Think Piece Roundup

Think Piece Roundup: Marie Kondo and The Life‑Changing Magic of Tidying Up

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I’m fascinated by America’s current fixation with Marie Kondo. I’ve been familiar with the KonMari method for years now, from an old boss who eagerly anticipated getting their hands on the English translation of The Life-Changing Magic of Tidying Up back in 2014. And though I had an inkling that Kondo’s gentle, thoughtful approach to organization had the potential to reach the upper echelons of spirited office lunch hour conversations, I never would have imaged that this cheery, shiny-haired tidying fairy could actually cause thrift stores across the country to restrict their intake due to an overwhelming increase in donations.

Not only has Kondo caused the creation of a slew of new memes, a dedicated r/konmari subreddit with over 40k followers, and an entirely new verb, but thanks in part to her wildly popular Netflix series, it seems that Kondo and her methods have sent more than a few cultural pundits into a typing frenzy. Read on for a curated list of articles about the internet’s latest obsession, from an assessment of “the privilege of clutter,” to a dissection of the not-so-subtle racist outcry against the organizing guru.

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Think Piece Roundup

Think Piece Roundup: Crazy Rich Asians

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For the record: I loved the film adaptation of Kevin Kwan’s bestselling novel. I’m a self-professed romantic comedy junkie who frequently gets suckered into watching any movie even remotely resembling the genre. On top of that, I’m an Asian American constantly tip-toeing the line between being “too Asian” in some contexts and “not Asian enough” in others. I am this movie’s target demographic.

That said, I also grew up in the Philippines during the era of Flor Contemplacion. For those unfamiliar, Contemplacion was a Filipino domestic worker who was charged with murder and executed by the Singaporean government. Her death caused a political firestorm, souring relations between the Philippines and Singapore for years after, as well as sparking a renewed interest in the treatment of OFWs and the intersection of class, ethnicity, and power in the geopolitical sphere. Needless to say, I’m always curious to see how—but more often than not, if—filmic portrayals address this tangled web of issues.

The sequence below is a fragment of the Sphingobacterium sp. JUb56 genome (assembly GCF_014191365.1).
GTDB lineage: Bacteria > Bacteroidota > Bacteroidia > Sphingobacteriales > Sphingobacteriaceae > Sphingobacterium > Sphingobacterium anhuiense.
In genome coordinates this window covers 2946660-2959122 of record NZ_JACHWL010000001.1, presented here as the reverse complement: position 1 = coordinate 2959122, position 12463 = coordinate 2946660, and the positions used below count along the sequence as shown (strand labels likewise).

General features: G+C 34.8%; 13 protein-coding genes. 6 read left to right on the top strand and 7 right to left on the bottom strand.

And so, although I cherish the opportunity to watch a glitzy Hollywood rom-com starring a bunch of people who look a lot like me—I think it’s worth spending the time to take stock of the discussions surrounding Crazy Rich Asians, both good and bad. Because even if it didn’t rake in over $160 million at the box office, the film still has all the trappings of a movie that launches a thousand think pieces—and thankfully not the kind that has to explain “Whitewashing 101.” Read on for a small, curated slice of these conversations, from articles criticizing the film’s treatment of ethnic minorities in Singapore to writers celebrating the fact that this movie has moved us along just enough that we’re now able to discuss the delicate nuances of Asian identity in a global context.

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Think Piece Roundup

Think Piece Roundup: This Is America

CW: Video contains graphic violence.

ICYMI—Childish Gambino (a.k.a. Donald Glover) dropped a new track last week, and its accompanying music video has driven the internet’s think piece generator into overdrive. With the video’s overt political themes, surrealist—if extremely violent—imagery, and over 107 million YouTube views and counting, it comes as no surprise that a lot of people have a lot of thoughts about Gambino’s latest offering. Read on for some deep cuts about the video, from its use of “kinesthetic empathy” to criticisms regarding the video’s intended audience.

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